Multiple distant metastases140.004*2.5 (1.3–4.8)
Blood tests
Preoperative CA19-9 (U/mL)0.003*
< 500521
≥ 500212.5 (1.4–4.6)
Preoperative CA19-9 (U/mL)0.001*
< 250431
≥ 250302.5 (1.4–4.4)
Pre-recurrence CA19-9 (U/mL)< 0.001*
< 1,500481
≥ 1,500143.8 (1.8–7.7)
Pre-recurrence CA19-9 (U/mL)0.017*
< 100241
≥ 100382.1 (1.1–3.7)
CRP (mg/L)0.440.587
< 3711
≥ 3331.5 (0.6–3.8)1.3 (0.5–3.4)
Albumin (g/L)0.3280.702
< 35711
≥ 35810.7 (0.3–1.5)0.8 (0.3–2.1)
Platelets (× 109/L)0.7230.135
< 3005111
≥ 300371.1 (0.7–1.8)1.5 (0.9–2.4)
Neutrophil (× 109/L)0.003*0.3331.4 (0.7–2.7)0.013*0.804
< 546111
≥ 5422.3 (1.3–3.8)1.9 (1.1–3.1)1.1 (0.6–2.0)
Lymphocyte (× 109/L)0.1120.288
< 1711
≥ 1810.5 (0.2–1.2)0.6 (0.2–1.5)
Monocyte (× 109/L)0.2170.219
< 0.75311
≥ 0.7351.4 (0.8–2.3)1.4 (0.8–2.2)
Preoperative bilirubin (µmol/L)0.08
≤ 12371
> 12481.6 (1.0–2.7)
Preoperative bilirubin (µmol/L)0.013*0.642
< 103411
≥ 10512 (1.1–3.4)0.8 (0.4–1.8)
Blood test-based scoring systems
Glasgow prognostic score0.9040.92
≥ 1131 (0.5–2.3)1 (0.5–2.4)
Systemic inflammation index0.01*0.007*
< 3501111
≥ 350773.4 (1.3–8.6)11.4 (2.0–66.1)
Systemic inflammation index0.011*0.01*
< 5002111
≥ 500672.3 (1.2–4.3)4.5 (1.4–14.3)
Neutrophil-lymphocyte ratio0.004*0.1890.014*
< 220111
≥ 2682.7 (1.4–5.2)0.4 (0.1–1.6)2.3 (1.2–4.4)
Platelet-lymphocyte ratio0.0840.038*0.778
< 15041111
≥ 150471.6 (0.9–2.6)1.7 (1.0–2.8)0.9 (0.4–2.1)
Prognostic nutrition index0.091
< 50311
≥ 50570.6 (0.4–1.1)
Prognostic nutrition index0.284
< 55631
≥ 55250.7 (0.4–1.3)
Lymphocyte-monocyte ratio0.01*0.086
< 21911
≥ 2690.4 (0.2–0.8)0.5 (0.2–1.1)
Lymphocyte-monocyte ratio0.026*0.638
< 4.57611
≥ 4.5120.4 (0.1–0.9)1.4 (0.4–4.8)
PET SUVMax0.846
< 7121
≥ 781.1 (0.3–3.8)
PET SUVMax0.176
< 681
≥ 6122.3 (0.7–7.5)
Pain0.012*< 0.001*0.099
Yes381.9 (1.1–3.1)3.6 (1.8–7.2)1.5 (0.9–2.4)
Yes472.1 (1.2–3.5)0.9 (0.4–1.7)1.9 (1.2–3.1)0.5 (0.2–1.2)
Weight loss0.9170.42
Yes381 (0.6–1.6)0.8 (0.5–1.3)
Yes201.1 (0.6–2.0)1.2 (0.7–2.1)
Yes120.8 (0.4–1.8)1 (0.5–2.1)
Yes210.9 (0.5–1.7)0.8 (0.5–1.5)
Yes131.6 (0.8–3.0)1.7 (0.9–3.2)
Other symptoms0.950.526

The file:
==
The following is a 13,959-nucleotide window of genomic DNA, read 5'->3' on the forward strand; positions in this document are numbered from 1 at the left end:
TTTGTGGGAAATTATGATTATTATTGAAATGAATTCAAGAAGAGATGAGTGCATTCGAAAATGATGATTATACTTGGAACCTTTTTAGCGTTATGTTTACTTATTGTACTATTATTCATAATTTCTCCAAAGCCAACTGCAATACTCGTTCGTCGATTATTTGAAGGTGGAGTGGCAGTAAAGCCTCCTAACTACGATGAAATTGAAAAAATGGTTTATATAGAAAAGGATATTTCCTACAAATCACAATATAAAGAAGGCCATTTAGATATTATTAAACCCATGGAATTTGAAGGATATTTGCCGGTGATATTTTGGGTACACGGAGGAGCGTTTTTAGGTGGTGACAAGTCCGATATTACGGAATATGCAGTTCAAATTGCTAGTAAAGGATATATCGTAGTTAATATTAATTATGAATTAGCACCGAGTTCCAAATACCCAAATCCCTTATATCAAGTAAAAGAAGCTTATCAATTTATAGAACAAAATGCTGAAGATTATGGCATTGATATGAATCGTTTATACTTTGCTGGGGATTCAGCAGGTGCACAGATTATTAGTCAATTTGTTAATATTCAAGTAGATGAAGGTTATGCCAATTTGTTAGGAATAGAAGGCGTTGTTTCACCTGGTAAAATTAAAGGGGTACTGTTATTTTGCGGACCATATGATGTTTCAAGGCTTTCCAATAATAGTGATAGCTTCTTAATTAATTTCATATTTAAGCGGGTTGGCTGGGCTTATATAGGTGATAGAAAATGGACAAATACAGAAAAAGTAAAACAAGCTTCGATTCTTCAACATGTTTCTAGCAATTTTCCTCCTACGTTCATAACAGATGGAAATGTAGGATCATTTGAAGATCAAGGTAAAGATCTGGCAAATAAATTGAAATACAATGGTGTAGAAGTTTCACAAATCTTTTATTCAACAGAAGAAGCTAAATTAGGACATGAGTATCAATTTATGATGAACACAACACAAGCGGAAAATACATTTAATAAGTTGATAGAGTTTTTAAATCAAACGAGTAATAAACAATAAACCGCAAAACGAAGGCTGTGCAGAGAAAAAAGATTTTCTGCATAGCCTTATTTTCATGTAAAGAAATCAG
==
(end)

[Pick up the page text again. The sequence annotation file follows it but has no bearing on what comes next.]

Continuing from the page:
Yes231 (0.5–1.8)0.8 (0.5–1.5)
Post recurrence therapy0.403
Yes321.2 (0.7–2.1)

BMI, body mass index; PD, pancreaticoduodenectomy; PPPD, pylorus-preserving pancreaticoduodenectomy; DP, distal pancreatectomy; SMV, superior mesentric vein; SMA, superior mesentric artery; ASA, American Society of Anesthesiologists; CRP, C-reactive protein; HR, hazard ratio; CI, confidence interval.

a)There were only 2 patients with well-differentiated tumour gradings. These patients were combined with patients with moderately differentiated tumour gradings for data analysis. b)Analysis did not include R0 patients as all margins were significant on inclusion of R0 patients. Each variable was analysed against all other margins. c)Lymphovascular and perineural invasion were combined for statistical analysis due to small numbers. d)Each site of recurrence was compared against any other site of recurrence.

*p < 0.05.

Table 2 . Recurrence statistics

Recurrence locationLocation specific onlyTotal recurrence at these sites
Loco-regional12 (18)41
Liver11 (17)32
Lung5 (8)20
Peritoneal3 (5)14
Simultaneous loco-regional + distant metastasis29 (44)29
Multiple distant metastases6 (9)14

Values are presented as number (%) or number only.

Table 3 . Kaplan–Meier analysis of disease-free survival stratified by recurrence location

Recurrence location and p-valueLoco-regional onlyLiver onlyLung onlyPeritoneal onlySimultaneous loco-regional + distant metastasisMultiple distant metastases
Loco-regional only
Liver only0.09
Lung only0.060.38
Peritoneal only0.40.940.43
Simultaneous loco-regional + distant metastasis0.02*0.480.880.64
Multiple distant metastases0.10.50.990.80.97

*p < 0.05.

Fig 2. Kaplan–Meier OS curve for recurrence vs. no recurrence. OS, overall survival.

Fig 3. Scatter plot of disease-free survival stratified by location specific recurrence.

Fig 4. Kaplan–Meier survival curve for DFS stratified by recurrence location. DFS, disease-free survival.

Univariate analysis revealed that N stage, positive tumour resection status, number of R1 margins, uncinate positive margin, simultaneous lymphovascular and perineural invasion, maximum tumour size ≥ 22 mm, lymph node ratio (LNR) ≥ 0.33, smoking status, adjuvant chemotherapy, preoperative CA19-9 level ≥ 250 U/mL, postoperative CA19-9 level ≥ 100 U/mL, neutrophil level ≥ 5 × 109/L, preoperative bilirubin > 10 µmol/L, systemic inflammation index (SII) ≥ 500, neutrophil-lymphocyte ratio (NLR) ≥ 2, platelet-lymphocyte ratio ≥ 150, lymphocyte-monocyte ratio (LMR) ≥ 4.5, and jaundice were significant predictors for recurrence.